Police hunt for chemical attacker in Bangkok
Detectives roaming streets to sift for clues and security camera footage being scrutinised. -The Nation/ANN
While the online postings referred to five incidents, police have identified only four of them, including the most detailed account, by a woman identified as Tao claiming to have been the victim of a double attack on the night of May 11. More cases have since turned up in media reports with victims showing up with records of treatments for wounds caused by chemical burns.
Apart from Tao's case, acting Bangkok police chief Pol MajGeneral Khamronwit Thoopkrajang gave details at a police press conference of three other cases. An incident at around 7.30pm in Bang Sue police's jurisdiction and another two incidents both on June 4 in Phaholyothin and Sutthisarn police's jurisdictions. The three police stations and Lumpini police, which received a complaint from Tao, are working together to solve the case, he added.
The officer said a single attacker was likely, and that none of the victims had personal or business conflicts with anyone.
Bang Sue police later identified a fifth case, which was reported by a victim on May 31 but not acted upon until media coverage of the matter caught the public's attention. A senior officer, Pol LtColonel Wasuthep Khongklom, said the liquid used was not an acidic substance, but possibly an alkalinebased chemical mixture, which can be equally dangerous but whose ingredients would be easier to acquire than acidic chemicals.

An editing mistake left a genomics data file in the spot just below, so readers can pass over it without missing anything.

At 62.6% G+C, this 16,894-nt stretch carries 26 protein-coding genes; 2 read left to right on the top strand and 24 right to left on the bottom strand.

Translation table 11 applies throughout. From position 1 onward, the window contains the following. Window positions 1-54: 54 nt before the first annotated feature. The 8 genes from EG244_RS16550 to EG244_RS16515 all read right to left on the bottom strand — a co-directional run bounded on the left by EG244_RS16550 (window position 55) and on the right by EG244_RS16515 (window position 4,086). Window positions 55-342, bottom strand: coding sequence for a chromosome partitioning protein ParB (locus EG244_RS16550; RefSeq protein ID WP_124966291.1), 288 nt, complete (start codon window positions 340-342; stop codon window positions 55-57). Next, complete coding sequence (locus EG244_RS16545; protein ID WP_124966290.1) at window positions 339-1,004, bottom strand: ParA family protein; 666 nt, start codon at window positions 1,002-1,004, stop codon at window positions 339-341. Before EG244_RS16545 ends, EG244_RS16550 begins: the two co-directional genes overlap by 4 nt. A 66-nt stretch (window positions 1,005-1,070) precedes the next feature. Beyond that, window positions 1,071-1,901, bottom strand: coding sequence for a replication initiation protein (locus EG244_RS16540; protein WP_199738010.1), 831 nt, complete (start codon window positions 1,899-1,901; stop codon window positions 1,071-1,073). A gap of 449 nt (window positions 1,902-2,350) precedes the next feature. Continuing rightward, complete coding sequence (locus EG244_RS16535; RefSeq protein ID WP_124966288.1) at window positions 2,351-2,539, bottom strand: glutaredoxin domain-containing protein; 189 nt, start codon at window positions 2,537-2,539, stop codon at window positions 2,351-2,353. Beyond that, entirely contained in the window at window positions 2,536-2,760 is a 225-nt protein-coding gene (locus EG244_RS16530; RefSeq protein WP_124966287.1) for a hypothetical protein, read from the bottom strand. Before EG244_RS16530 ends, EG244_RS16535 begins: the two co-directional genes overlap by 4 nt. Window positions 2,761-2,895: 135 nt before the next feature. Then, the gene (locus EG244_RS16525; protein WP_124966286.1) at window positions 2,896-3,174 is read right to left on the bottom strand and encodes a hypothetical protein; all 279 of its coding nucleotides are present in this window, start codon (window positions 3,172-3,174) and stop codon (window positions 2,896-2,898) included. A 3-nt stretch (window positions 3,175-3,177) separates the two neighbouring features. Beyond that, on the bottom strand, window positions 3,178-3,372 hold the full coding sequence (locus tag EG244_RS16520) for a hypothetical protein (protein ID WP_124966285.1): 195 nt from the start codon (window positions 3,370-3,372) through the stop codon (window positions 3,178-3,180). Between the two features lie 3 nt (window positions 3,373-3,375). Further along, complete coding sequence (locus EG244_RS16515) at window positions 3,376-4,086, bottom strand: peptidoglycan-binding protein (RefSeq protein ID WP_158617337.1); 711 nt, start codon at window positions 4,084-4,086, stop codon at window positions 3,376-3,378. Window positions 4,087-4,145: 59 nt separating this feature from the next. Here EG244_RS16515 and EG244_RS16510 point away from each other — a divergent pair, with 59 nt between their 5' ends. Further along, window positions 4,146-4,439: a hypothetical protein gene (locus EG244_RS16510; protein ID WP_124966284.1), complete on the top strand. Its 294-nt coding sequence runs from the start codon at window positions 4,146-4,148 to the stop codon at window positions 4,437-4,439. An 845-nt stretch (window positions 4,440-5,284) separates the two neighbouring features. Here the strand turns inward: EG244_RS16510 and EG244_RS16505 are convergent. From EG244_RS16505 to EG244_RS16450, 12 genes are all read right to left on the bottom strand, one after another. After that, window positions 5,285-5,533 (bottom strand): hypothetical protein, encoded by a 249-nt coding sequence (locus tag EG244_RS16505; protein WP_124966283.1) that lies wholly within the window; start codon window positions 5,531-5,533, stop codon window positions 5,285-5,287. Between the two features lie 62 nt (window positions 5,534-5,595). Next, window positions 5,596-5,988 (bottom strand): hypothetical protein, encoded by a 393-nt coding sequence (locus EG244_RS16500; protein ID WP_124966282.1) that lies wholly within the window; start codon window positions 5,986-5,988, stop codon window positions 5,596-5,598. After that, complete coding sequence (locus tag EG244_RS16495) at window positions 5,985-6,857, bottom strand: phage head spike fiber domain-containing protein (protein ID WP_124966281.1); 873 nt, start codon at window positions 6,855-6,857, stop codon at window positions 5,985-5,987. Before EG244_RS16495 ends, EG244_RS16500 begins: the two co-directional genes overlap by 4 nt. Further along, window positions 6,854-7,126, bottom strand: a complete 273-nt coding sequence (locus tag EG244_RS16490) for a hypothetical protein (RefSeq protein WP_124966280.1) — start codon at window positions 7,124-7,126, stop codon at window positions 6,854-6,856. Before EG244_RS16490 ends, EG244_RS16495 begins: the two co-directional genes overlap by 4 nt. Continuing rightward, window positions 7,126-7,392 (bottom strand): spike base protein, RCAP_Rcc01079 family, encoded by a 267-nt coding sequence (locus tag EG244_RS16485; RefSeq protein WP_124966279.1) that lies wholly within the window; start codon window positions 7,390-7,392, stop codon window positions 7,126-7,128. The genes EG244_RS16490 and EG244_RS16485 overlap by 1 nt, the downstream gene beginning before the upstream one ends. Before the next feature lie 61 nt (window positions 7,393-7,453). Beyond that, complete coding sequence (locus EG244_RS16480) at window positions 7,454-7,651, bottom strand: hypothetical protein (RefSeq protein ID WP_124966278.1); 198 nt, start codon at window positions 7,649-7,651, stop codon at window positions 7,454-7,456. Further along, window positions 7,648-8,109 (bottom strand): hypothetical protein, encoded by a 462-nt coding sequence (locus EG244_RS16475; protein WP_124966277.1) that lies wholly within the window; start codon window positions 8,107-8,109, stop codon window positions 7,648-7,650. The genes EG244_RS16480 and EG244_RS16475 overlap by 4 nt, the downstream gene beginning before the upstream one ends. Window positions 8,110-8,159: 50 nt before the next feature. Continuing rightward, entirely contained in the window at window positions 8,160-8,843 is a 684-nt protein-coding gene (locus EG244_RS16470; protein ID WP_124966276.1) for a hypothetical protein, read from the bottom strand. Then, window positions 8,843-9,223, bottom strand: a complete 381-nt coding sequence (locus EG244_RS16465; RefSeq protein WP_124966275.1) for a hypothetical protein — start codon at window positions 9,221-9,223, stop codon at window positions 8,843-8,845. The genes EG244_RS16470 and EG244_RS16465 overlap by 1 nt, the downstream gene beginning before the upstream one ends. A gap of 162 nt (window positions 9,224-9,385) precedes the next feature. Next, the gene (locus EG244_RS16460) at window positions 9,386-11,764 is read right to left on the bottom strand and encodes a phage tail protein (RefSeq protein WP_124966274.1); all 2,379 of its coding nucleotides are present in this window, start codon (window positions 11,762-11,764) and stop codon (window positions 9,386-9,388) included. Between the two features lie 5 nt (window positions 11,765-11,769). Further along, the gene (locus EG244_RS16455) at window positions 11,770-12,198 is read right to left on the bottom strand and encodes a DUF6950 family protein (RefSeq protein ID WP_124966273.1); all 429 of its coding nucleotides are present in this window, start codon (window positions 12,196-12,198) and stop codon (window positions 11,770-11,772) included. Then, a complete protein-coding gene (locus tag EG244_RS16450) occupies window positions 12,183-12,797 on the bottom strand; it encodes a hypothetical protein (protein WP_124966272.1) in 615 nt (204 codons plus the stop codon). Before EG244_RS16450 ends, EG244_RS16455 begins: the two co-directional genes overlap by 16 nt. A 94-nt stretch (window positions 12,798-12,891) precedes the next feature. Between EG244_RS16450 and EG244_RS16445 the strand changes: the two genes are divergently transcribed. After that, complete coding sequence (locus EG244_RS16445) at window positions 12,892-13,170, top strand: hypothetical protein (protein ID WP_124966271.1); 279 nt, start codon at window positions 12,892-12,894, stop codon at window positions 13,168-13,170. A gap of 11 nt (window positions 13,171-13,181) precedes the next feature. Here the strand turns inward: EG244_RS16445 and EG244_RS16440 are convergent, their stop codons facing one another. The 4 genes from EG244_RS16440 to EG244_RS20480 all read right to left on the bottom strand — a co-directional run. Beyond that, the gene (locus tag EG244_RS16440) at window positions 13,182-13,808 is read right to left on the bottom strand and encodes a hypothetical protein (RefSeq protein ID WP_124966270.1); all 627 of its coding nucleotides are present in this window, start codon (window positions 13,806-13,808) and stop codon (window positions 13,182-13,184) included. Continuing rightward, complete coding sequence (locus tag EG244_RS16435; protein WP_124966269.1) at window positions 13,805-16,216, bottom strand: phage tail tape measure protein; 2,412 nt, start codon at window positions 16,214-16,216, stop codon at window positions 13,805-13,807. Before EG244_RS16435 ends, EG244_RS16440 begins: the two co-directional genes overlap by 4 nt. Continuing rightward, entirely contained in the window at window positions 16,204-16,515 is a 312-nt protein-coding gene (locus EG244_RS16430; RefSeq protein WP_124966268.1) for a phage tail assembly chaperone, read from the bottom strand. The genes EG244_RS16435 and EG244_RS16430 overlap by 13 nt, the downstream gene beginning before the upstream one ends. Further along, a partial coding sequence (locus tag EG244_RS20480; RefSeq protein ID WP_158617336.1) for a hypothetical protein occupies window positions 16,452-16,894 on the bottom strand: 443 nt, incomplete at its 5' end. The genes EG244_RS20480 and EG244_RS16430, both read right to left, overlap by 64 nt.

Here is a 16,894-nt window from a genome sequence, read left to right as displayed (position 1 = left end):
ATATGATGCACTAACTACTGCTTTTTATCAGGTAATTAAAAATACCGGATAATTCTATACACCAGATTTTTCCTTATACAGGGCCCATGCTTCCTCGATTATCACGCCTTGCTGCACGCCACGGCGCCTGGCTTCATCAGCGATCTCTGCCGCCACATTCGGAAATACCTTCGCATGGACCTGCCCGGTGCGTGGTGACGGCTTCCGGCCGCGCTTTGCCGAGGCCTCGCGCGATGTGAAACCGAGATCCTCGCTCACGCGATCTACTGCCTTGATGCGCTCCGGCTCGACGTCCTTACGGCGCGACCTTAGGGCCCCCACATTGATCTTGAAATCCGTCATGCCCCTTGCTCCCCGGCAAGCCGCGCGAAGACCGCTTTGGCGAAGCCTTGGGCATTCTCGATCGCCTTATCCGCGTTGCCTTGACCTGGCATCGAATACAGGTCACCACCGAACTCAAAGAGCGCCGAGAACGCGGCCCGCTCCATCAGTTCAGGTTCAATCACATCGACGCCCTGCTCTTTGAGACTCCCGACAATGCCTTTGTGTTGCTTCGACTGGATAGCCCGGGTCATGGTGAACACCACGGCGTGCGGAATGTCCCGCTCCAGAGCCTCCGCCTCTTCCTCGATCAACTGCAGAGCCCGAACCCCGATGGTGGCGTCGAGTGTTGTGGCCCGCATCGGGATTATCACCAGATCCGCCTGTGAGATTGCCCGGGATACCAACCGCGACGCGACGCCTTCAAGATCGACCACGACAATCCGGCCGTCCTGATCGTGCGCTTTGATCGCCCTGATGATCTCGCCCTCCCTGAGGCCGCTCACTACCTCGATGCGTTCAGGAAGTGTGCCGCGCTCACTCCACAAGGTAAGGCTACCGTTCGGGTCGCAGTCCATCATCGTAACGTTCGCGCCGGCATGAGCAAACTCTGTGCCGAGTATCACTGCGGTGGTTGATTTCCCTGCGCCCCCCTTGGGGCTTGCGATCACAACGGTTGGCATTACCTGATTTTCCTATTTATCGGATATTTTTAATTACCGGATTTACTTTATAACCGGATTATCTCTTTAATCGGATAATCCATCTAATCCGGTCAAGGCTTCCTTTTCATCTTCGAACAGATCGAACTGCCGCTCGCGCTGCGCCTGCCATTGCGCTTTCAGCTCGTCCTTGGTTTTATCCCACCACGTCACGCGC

Police are also seeking details from doctors who treated patients in the cases to find out the type of substance used in the attacks.
A second victim to give a detailed account to police yesterday was attacked on May 31 in front of Big C Mall near Saphan Khwai intersection while she was about to use a pedestrian flyover. She later stopped by at a shop and asked for water to wash away liquid that landed on her neck and arm. She later said that although the wounds were healing she had been mentally affected by the attack.
Lumpini police later said that all footage captured by cameras in the area before May 11, when Tao was attacked, had been deleted and footage taken from privately owned cameras was unhelpful.
A police psychiatrist, Pol LtColonel Dr Anchulee Theerawongphaisal, said the attacker, while likely of normal intelligence, was mentally twisted and possibly had bad or traumatic experiences with women. She called on women not to stroll alone on Bangkok streets and to pay more attention to their surroundings.
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